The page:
5. Application-Controlled session stickiness:  
      1. The load balancer uses a special cookie to associate the session with the instance that handled the initial request, but follows the lifetime of the application cookie specified in the policy configuration.
      2. The load balancer only inserts a new stickiness cookie if the application response includes a new application cookie.
      3. The load balancer stickiness cookie does not update with each request.
      4. If the application cookie is explicitly removed or expires, the session stops being sticky until a new application cookie is issued.
      5. If an instance fails or becomes unhealthy, the load balancer stops routing requests to that instance, and chooses a new healthy instance based on the existing load balancing algorithm.
      6. The load balancer treats the session as now “stuck” to the new healthy instance, and continues routing requests to that instance even if the failed instance comes back.
      7. On the Edit stickiness page, select Enable application generated cookie stickiness.
      8. For Cookie Name, type the name of your application cookie.
    6. ELB can distribute load across EC2 instances running across AZs within a region only.

Robust monitoring & visibility

You can use request tracing to track HTTP requests from clients to targets or other services. When the load balancer receives a request from a client, it adds or updates the X-Amzn-Trace-Id header before sending the request to the target. Any services or applications between the load balancer and the target can also add or update this header. If you enable access logs, the contents of the X-Amzn-Trace-Id header are logged

Microservices inside a single EC2

You can use a micro services architecture to structure your application as services that you can develop and deploy independently. You can install one or more of these services on each EC2 instance, with each service accepting connections on a different port. You can use a single Application Load Balancer to route requests to all the services for your application. When you register an EC2 instance with a target group, you can register it multiple times; for each service, register the instance using the port for the service.

When you deploy your services using Amazon Elastic Container Service (Amazon ECS), you can use dynamic port mapping to support multiple tasks from a single service on the same container instance. Amazon ECS manages updates to your services by automatically registering and de-registering containers with your target group using the instance ID and port for each container.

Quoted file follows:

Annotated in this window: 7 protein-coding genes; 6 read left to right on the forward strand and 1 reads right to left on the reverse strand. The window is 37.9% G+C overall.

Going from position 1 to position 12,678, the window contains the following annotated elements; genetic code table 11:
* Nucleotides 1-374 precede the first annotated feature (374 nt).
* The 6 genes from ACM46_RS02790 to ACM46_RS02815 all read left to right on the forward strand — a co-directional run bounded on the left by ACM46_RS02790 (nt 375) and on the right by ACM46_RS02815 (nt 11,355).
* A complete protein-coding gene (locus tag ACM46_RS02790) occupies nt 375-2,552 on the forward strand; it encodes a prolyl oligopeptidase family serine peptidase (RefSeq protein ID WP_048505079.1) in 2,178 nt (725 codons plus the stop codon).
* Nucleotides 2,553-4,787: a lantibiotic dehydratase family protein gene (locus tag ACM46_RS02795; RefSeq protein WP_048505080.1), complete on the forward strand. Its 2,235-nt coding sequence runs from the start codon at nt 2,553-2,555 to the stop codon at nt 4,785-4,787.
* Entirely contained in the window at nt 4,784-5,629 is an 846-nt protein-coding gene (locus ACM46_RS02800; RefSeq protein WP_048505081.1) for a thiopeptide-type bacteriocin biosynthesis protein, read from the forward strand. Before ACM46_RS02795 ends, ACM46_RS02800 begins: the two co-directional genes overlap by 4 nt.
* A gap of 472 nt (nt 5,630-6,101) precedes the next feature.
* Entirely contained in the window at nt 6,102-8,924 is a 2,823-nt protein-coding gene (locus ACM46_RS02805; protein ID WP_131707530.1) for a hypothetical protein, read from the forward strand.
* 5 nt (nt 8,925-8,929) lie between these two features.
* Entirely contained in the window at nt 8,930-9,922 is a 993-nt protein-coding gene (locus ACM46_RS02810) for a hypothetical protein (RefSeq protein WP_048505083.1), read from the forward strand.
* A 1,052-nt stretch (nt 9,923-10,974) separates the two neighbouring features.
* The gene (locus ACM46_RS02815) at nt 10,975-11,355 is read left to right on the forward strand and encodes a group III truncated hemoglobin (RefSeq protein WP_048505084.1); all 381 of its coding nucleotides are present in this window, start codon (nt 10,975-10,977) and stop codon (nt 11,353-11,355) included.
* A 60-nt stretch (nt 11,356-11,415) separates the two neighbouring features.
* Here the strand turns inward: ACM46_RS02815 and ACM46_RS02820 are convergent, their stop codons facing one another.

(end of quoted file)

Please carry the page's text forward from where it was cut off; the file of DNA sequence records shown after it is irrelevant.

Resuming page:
Load balancing Databases

If your web servers must be connected to the Internet and database servers are only connected to the web servers

    1. Create an Internet-facing load balancer and register the web servers with it.
    2. Create an internal load balancer and register the database servers with it.
    3. The web servers receive requests from the Internet-facing load balancer and send requests for the database servers to the internal load balancer.
    4. The database servers receive requests from the internal load balancer.

If you have ten instances in Availability Zone 1  and two instances in AZ2, the requests are distributed evenly between the two Availability Zones. As a result, the two instances in us-west-2b serve the same amount of traffic as the ten instances in us-west-2a. Instead, you should have six instances in each Availability Zone

Advantages of ALB over CLB:

    1. Support for host-based routing. You can configure rules for your listener that forward requests based on the host field in the HTTP header. This enables you to route requests to multiple domains using a single load balancer
    2. Support for routing requests to multiple applications on a single EC2 instance. You can register each instance or IP address with the same target group using multiple ports.
    3. Support for registering targets by IP address, including targets outside the VPC for the load balancer.
    4. Support for containerized applications in Amazon Elastic Container Service (Amazon ECS)

Advantages of ALB over NLB:

    1. NLB is at layer 4, does not understand applications, uses simple ICMP ping to determine the health as opposed to actual application health
    2. ALB can distribute traffic to to different web servers with own ips but port 80 running on the same host. NLB can’t